And so the circle continues.
"Rock of Ages"
Cast: Julianne Hough, Diego Boneta, Russell Brand, Alec Baldwin, Paul Giamatti, Catherine Zeta-Jones, Mary J. Blige, Tom Cruise
Director: Adam Shankman
Length: 123 minutes
"Rock of Ages" wastes no time setting a tone of deliriously over-the-top giddiness, establishing its musical bonafides in the very first scene. As Sherri Christian (played by real-life country singer Julianne Hough) chases her Hollywood dreams via bus, all the passengers break into song on Night Ranger's 1984 power ballad "Sister Christian." At the screening I attended, the "Motorin'/What's your price for flight" chorus induced the first of many guffaws in the audience.
That's a pretty good indicator of what you're in for here: cheese, glorious cheese baked up by the sort of people whose frontal lobes have never once been darkened by the thought, "You know, that's just too freakin' obvious." But if that sounds like criticism, it's not. "Rock of Ages" is as enjoyable as it is preposterous, so long as you're not expecting much beyond a fun romp through various signposts of the hair-metal era.
Based on the 2006 jukebox musical, "Rock of Ages" draws songs from Guns N' Roses, Foreigner, Def Leppard, Whitesnake, Scorpions and other metal giants from the time when MTV actually played music videos. The film is set in 1987, and it's staged, lit and choreographed like a video of that period.
What plot there is centers on Sherrie's romance with Drew (Diego Boneta), an aspiring rock singer. But that's by far the weakest part of the film. Too much of "Rock of Ages" consists of the romantic leads giving each other pep talks and telegraphing future plot developments.
The subplots, however, are delicious, thanks to sharp dialogue and a terrific supporting cast. Russell Brand puts in another great piece of character-actor non-acting as a debauched rocker working for seedy club owner Alec Baldwin (they also have a duet toward the end of the film that must be seen to be believed). Catherine Zeta-Jones plays an anti-rock crusader with a dirty secret she hints at by performing Pat Benatar's "Hit Me With Your Best Shot" just a little too zestfully. Mary J. Blige is a strip-joint madame with soul, and Paul Giamatti is perfect as the quintessential oily manager dude.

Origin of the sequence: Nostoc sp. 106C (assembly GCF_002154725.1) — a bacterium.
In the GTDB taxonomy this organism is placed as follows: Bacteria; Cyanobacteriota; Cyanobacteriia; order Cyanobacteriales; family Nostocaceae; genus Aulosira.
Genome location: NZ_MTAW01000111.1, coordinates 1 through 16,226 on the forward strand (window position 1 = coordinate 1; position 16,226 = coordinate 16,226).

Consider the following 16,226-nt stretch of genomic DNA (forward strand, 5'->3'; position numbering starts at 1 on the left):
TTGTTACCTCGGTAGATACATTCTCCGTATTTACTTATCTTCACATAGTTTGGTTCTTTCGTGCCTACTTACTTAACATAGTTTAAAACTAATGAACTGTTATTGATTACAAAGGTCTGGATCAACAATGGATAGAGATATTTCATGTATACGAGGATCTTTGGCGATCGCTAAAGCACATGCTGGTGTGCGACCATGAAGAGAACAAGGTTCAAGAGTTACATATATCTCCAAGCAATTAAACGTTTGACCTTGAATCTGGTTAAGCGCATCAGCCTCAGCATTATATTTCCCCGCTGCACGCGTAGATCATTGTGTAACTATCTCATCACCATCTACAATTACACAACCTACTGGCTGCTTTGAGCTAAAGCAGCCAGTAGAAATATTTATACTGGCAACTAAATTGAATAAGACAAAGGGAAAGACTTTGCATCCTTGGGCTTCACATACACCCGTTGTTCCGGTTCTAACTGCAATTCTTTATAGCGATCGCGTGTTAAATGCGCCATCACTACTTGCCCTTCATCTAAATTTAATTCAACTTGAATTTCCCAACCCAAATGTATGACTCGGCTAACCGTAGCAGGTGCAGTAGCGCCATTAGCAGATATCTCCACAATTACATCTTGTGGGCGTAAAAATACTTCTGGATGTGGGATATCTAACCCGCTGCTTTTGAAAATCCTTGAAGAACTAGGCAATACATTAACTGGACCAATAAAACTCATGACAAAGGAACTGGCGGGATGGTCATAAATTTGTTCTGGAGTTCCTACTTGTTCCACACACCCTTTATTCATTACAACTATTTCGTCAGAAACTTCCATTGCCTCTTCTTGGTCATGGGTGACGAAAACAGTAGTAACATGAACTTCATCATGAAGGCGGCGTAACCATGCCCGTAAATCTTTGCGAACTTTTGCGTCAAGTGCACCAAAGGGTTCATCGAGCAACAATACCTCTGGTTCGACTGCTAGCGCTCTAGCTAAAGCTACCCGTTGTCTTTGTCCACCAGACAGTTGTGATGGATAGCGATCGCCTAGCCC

Improbably, however, the film's biggest show-stealer is Tom Cruise as burned-out rock star Stacee Jax. He certainly isn't the first name that comes to mind for a part like this, but his cross between Axl Rose and Jim Morrison as a bemused hard-rock shaman is spot on.
With Jones leading a Bible-thumping drive to shut down Baldwin's rock club, much of "Rock of Ages" plays like a heavy-metal "Footloose." There's something almost quaint about revisiting this long-abandoned cultural divide -- nowadays, similarly inclined culture warriors are more likely to be fulminating about birth certificates or gay marriage -- but "Rock of Ages" is very much a snapshot of an era.
And yet it's an era whose echoes will be familiar, because they're still playing out. "Rock of Ages" closes with an all-hands-on-deck version of Journey's "Don't Stop Believin'," and darned if it doesn't sound more like Taylor Swift's arena-country than Poison's '80s-vintage arena-rock.
Rock of ages, for the ages.
With an election coming up this fall and North Carolina shaping up as a key battleground state, we're going to be in for a long stretch of overheated political debate -- some of which will probably involve accusations that the News & Observer is just a mouthpiece for liberal propaganda. It's not for me to say whether or not that's true. But it seems worth reminding one and all that a long, long time ago, the N&O was seen as a far different kind of mouthpiece.